the other hand, treated water would kill cholera strains relying on
    diarrhea for transport; only mild strains would survive because their
    hosts would be healthy enough to transmit the pathogen directly to other
    people. "Essentially, that's what happened in 1991," Ewald says,
    referring to a cholera outbreak in Peru that spread through Latin
    America. He and his students analyzed cholera from Peru and Guatemala,
    which has unsafe water, and from Chile, whose water is trustworthy. They
    found that over the 1990s Chile's cholera did indeed become less
    virulent, whereas highly toxic strains persisted in the other countries.
    This concept should motivate public health officials to do things they
    should already be doing anyway, such as providing safe water and
    mosquito-proof housing. Although these ideas have yet to permeate medical
    school curricula fully, they seem beyond reproach theoretically. When
    Ewald wanders into the fields of chronic disease, however, he steps into
    some eight-letter castigation. Given evolutionary principles and the
    available evidence, he argues in Plague Time, infectious agents should be
    considered as at least part of the etiology of apparently noninfectious
    conditions. Of course, the connection between Helicobactor pylori and
    peptic ulcers is now taken for granted, although medical texts of 20
    years ago were mute on the subject. Associations between infections and
    some cancers‹hepatitis virus with liver cancer, papillomavirus with
    cervical cancer‹have become accepted in only the past few decades. Ewald
    thinks that more cancers, perhaps the majority, as well as numerous other
    common, widespread and ancient chronic diseases, will eventually become
    linked with various infections: for atherosclerosis and Alzheimer's
    disease, he points to studies showing associations with Chlamydia
    pneumoniae. He even holds that schizophrenia may be related to infection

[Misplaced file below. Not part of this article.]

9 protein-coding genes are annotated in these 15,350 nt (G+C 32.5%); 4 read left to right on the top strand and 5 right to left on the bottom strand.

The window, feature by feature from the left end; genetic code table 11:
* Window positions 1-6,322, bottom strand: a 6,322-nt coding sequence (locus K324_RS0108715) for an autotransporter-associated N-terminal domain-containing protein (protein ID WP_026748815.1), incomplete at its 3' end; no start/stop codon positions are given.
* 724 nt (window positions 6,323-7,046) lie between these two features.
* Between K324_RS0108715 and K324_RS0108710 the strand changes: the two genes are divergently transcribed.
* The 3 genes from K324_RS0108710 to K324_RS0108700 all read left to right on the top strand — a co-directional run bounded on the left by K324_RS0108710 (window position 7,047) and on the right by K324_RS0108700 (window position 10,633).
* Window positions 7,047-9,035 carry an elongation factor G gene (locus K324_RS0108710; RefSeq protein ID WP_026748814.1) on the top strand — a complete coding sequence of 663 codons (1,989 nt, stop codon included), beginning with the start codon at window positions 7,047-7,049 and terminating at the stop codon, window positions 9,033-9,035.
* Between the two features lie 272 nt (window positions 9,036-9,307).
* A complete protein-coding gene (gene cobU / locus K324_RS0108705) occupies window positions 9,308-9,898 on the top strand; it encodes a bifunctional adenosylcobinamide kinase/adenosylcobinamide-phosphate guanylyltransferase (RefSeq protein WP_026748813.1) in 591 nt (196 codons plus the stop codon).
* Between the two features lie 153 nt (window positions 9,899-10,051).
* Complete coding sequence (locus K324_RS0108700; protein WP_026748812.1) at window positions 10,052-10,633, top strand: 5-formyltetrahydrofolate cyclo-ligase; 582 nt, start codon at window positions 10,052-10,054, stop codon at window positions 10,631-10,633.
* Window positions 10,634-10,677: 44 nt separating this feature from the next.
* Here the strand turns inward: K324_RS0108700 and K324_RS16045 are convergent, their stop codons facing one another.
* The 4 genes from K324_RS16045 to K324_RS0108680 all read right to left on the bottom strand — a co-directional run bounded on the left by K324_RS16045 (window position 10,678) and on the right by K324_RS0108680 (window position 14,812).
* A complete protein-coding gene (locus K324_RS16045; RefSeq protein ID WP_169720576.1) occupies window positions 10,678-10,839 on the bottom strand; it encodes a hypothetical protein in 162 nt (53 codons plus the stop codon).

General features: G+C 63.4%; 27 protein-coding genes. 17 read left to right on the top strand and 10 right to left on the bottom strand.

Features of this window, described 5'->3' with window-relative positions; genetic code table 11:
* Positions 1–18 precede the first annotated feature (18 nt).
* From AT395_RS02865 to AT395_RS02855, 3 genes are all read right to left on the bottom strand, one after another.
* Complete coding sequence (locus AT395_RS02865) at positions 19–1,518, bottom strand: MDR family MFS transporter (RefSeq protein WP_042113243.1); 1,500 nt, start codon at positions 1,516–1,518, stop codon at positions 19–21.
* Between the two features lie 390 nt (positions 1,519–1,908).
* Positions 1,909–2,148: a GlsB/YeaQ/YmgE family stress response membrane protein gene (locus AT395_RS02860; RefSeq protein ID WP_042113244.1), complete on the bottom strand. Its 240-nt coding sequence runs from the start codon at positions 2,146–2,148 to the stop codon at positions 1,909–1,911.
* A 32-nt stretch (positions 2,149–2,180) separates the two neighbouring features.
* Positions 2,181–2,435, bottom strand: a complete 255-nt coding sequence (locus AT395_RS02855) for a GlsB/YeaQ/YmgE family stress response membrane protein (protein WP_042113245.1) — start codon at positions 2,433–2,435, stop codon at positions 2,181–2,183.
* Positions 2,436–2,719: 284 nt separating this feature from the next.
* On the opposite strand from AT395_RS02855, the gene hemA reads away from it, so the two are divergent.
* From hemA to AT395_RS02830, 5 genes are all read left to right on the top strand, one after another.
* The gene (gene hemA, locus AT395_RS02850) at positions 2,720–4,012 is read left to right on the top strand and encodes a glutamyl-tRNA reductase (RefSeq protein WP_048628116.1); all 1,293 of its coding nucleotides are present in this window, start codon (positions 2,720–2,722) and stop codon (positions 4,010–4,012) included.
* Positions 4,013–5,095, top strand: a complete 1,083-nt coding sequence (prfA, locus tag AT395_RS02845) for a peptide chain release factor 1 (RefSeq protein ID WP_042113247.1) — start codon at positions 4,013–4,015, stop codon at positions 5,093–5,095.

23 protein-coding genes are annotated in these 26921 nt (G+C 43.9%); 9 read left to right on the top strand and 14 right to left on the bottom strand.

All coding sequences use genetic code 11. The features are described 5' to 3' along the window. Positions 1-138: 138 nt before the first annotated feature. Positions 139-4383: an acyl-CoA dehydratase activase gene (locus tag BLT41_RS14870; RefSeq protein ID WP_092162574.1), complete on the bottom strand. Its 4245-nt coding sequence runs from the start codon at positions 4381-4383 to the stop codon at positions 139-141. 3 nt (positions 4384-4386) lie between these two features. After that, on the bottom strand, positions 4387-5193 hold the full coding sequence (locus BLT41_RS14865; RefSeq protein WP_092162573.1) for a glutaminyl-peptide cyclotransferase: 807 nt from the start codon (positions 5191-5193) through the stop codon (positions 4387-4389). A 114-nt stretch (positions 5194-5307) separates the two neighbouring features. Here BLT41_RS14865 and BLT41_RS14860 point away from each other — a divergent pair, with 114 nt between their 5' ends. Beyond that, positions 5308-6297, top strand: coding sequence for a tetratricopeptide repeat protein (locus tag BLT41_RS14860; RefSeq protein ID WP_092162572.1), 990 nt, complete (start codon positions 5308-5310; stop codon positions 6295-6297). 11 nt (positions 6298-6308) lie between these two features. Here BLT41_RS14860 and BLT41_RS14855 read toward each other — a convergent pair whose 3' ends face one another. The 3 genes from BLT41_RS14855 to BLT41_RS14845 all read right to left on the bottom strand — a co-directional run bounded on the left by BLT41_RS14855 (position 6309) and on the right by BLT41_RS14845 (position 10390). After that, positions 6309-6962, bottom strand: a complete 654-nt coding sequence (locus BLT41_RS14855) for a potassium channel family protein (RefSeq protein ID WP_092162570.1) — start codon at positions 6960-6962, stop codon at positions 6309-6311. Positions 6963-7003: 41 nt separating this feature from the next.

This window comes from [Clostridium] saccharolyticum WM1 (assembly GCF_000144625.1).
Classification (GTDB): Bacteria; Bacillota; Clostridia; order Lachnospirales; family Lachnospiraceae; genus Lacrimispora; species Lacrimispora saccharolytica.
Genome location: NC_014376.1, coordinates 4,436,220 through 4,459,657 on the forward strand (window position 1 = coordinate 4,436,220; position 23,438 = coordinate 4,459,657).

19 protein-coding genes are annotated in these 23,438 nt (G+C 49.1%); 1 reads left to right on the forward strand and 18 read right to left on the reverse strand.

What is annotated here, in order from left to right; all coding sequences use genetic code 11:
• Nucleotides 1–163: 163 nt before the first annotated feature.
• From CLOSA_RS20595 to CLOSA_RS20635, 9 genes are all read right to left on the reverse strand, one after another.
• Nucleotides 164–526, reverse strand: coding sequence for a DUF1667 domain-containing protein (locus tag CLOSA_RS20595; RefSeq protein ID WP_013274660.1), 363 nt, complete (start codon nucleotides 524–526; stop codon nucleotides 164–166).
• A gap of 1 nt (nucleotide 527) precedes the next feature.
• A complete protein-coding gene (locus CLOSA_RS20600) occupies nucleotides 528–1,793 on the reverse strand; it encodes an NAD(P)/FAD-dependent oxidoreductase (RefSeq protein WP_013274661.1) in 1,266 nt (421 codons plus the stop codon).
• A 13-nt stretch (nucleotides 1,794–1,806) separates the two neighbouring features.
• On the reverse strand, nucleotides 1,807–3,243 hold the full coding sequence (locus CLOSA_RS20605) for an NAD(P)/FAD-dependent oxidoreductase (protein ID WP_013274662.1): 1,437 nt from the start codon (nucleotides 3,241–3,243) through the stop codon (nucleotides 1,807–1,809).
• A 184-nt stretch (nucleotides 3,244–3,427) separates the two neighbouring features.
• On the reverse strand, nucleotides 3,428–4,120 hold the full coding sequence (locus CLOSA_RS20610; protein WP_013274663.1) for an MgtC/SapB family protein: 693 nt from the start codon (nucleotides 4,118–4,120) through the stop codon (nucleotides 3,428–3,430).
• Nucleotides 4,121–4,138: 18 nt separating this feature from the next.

with the protozoan Toxoplasma gondii.

    "People have put much more emphasis on genetic causation and
    noninfectious environmental causation," Ewald says. "And when they find
    evidence that those kinds of causation are occurring, then they make this
    fundamental error in science: throwing out a hypothesis [infection] just
    because you have evidence that other hypotheses are probably at least
    partly right." Disease instead may result from a subtle interplay between
    a gene's product and an infectious agent.

    Arguably, natural selection should have gotten rid of most of the solely
    genetic diseases long ago. (Genetic conditions such as sickle-cell
    disease get an evolutionary pass, however: one copy of the gene protects
    against disease‹malaria, in the case of sickle cell‹so the potentially
    destructive gene will survive in a population.) The standard argument is
    that genes that cause illness after the prime reproductive years don't
    get selected against. Ewald counters by arguing that the elderly‹and he
    believes that there were always people who would be considered old by
    today's standards, even at times when life was supposed to be "nasty,
    brutish and short"‹ were important sources of information and caregiving,
    and evolution does indeed try to keep them around.

    To find possible infectious relationships to seemingly noninfectious
    diseases, Ewald suggests the creation of a program akin to that used to
    monitor adverse reactions to vaccines: what he calls the Effects of
    Antimicrobials Reporting System, or EARS. Physicians worldwide may be
    sitting on a gold mine of data, in the form of anecdotes about remissions
    that accompany antibiotic treatment for a concurrent condition. "If you
    accumulate the shared experiences, real cause and effect should pop out,"
    he says. "Then we'd know if this was something we should do a controlled
    study on."

    Ewald believes that the associations between chronic diseases and
    infections will be slowly accepted, perhaps in a few decades. Should his
    viewpoint prevail some distant day, he may repeat the words his physicist
    father once spoke. The elder Ewald, recovering from a heart attack when
    Paul's 1993 article appeared in this, his favorite publication, said,
    "Well, this was worth living for."